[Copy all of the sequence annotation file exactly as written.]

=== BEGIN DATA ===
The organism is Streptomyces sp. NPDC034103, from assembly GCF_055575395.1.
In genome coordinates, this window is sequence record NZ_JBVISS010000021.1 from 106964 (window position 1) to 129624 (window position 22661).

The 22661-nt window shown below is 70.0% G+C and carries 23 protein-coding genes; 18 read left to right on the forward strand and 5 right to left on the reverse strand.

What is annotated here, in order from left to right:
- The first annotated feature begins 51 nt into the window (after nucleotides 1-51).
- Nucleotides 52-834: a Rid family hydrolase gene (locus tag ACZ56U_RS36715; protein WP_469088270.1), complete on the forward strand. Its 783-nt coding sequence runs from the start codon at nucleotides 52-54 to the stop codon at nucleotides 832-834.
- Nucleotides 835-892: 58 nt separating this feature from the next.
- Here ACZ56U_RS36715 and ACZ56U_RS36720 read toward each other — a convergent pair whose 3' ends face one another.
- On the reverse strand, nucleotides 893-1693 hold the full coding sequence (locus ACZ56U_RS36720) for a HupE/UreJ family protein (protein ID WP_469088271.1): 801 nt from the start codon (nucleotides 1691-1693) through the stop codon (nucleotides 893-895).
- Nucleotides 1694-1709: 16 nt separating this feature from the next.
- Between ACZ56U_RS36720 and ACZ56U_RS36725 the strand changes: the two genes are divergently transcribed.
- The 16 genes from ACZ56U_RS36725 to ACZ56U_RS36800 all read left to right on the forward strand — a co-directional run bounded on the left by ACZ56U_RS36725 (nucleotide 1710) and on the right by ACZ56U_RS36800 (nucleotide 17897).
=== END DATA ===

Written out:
The organism is Streptomyces sp. NPDC034103, from assembly GCF_055575395.1.
In genome coordinates, this window is sequence record NZ_JBVISS010000021.1 from 106964 (window position 1) to 129624 (window position 22661).

The 22661-nt window shown below is 70.0% G+C and carries 23 protein-coding genes; 18 read left to right on the forward strand and 5 right to left on the reverse strand.

What is annotated here, in order from left to right:
- The first annotated feature begins 51 nt into the window (after nucleotides 1-51).
- Nucleotides 52-834: a Rid family hydrolase gene (locus tag ACZ56U_RS36715; protein WP_469088270.1), complete on the forward strand. Its 783-nt coding sequence runs from the start codon at nucleotides 52-54 to the stop codon at nucleotides 832-834.
- Nucleotides 835-892: 58 nt separating this feature from the next.
- Here ACZ56U_RS36715 and ACZ56U_RS36720 read toward each other — a convergent pair whose 3' ends face one another.
- On the reverse strand, nucleotides 893-1693 hold the full coding sequence (locus ACZ56U_RS36720) for a HupE/UreJ family protein (protein ID WP_469088271.1): 801 nt from the start codon (nucleotides 1691-1693) through the stop codon (nucleotides 893-895).
- Nucleotides 1694-1709: 16 nt separating this feature from the next.
- Between ACZ56U_RS36720 and ACZ56U_RS36725 the strand changes: the two genes are divergently transcribed.
- The 16 genes from ACZ56U_RS36725 to ACZ56U_RS36800 all read left to right on the forward strand — a co-directional run bounded on the left by ACZ56U_RS36725 (nucleotide 1710) and on the right by ACZ56U_RS36800 (nucleotide 17897).